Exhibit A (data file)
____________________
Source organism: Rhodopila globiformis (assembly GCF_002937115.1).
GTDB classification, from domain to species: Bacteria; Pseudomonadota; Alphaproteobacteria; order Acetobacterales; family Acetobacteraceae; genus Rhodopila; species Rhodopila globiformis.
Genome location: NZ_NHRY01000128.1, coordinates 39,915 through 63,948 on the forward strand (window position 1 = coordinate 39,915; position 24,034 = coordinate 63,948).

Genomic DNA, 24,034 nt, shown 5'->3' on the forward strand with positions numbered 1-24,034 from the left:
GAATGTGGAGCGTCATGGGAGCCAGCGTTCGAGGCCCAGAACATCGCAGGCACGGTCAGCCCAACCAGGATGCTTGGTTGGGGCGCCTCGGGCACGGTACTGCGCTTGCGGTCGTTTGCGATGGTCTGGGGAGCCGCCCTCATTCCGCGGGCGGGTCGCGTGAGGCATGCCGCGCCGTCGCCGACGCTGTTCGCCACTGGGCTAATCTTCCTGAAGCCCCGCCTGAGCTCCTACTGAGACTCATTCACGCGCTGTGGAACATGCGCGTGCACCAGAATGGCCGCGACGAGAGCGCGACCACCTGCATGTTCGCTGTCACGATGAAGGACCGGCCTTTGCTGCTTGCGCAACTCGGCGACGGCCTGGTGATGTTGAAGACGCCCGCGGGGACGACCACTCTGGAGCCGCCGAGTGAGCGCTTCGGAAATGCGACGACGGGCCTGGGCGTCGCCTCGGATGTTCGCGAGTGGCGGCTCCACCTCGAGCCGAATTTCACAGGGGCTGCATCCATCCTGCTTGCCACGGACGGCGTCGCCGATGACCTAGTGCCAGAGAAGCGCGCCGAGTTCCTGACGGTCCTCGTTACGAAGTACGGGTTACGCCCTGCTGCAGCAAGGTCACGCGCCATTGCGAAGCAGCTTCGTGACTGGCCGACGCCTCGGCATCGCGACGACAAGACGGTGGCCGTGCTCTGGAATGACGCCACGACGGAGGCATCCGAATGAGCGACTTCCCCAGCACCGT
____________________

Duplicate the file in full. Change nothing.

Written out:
Source organism: Rhodopila globiformis (assembly GCF_002937115.1).
GTDB classification, from domain to species: Bacteria; Pseudomonadota; Alphaproteobacteria; order Acetobacterales; family Acetobacteraceae; genus Rhodopila; species Rhodopila globiformis.
Genome location: NZ_NHRY01000128.1, coordinates 39,915 through 63,948 on the forward strand (window position 1 = coordinate 39,915; position 24,034 = coordinate 63,948).

Genomic DNA, 24,034 nt, shown 5'->3' on the forward strand with positions numbered 1-24,034 from the left:
GAATGTGGAGCGTCATGGGAGCCAGCGTTCGAGGCCCAGAACATCGCAGGCACGGTCAGCCCAACCAGGATGCTTGGTTGGGGCGCCTCGGGCACGGTACTGCGCTTGCGGTCGTTTGCGATGGTCTGGGGAGCCGCCCTCATTCCGCGGGCGGGTCGCGTGAGGCATGCCGCGCCGTCGCCGACGCTGTTCGCCACTGGGCTAATCTTCCTGAAGCCCCGCCTGAGCTCCTACTGAGACTCATTCACGCGCTGTGGAACATGCGCGTGCACCAGAATGGCCGCGACGAGAGCGCGACCACCTGCATGTTCGCTGTCACGATGAAGGACCGGCCTTTGCTGCTTGCGCAACTCGGCGACGGCCTGGTGATGTTGAAGACGCCCGCGGGGACGACCACTCTGGAGCCGCCGAGTGAGCGCTTCGGAAATGCGACGACGGGCCTGGGCGTCGCCTCGGATGTTCGCGAGTGGCGGCTCCACCTCGAGCCGAATTTCACAGGGGCTGCATCCATCCTGCTTGCCACGGACGGCGTCGCCGATGACCTAGTGCCAGAGAAGCGCGCCGAGTTCCTGACGGTCCTCGTTACGAAGTACGGGTTACGCCCTGCTGCAGCAAGGTCACGCGCCATTGCGAAGCAGCTTCGTGACTGGCCGACGCCTCGGCATCGCGACGACAAGACGGTGGCCGTGCTCTGGAATGACGCCACGACGGAGGCATCCGAATGAGCGACTTCCCCAGCACCGT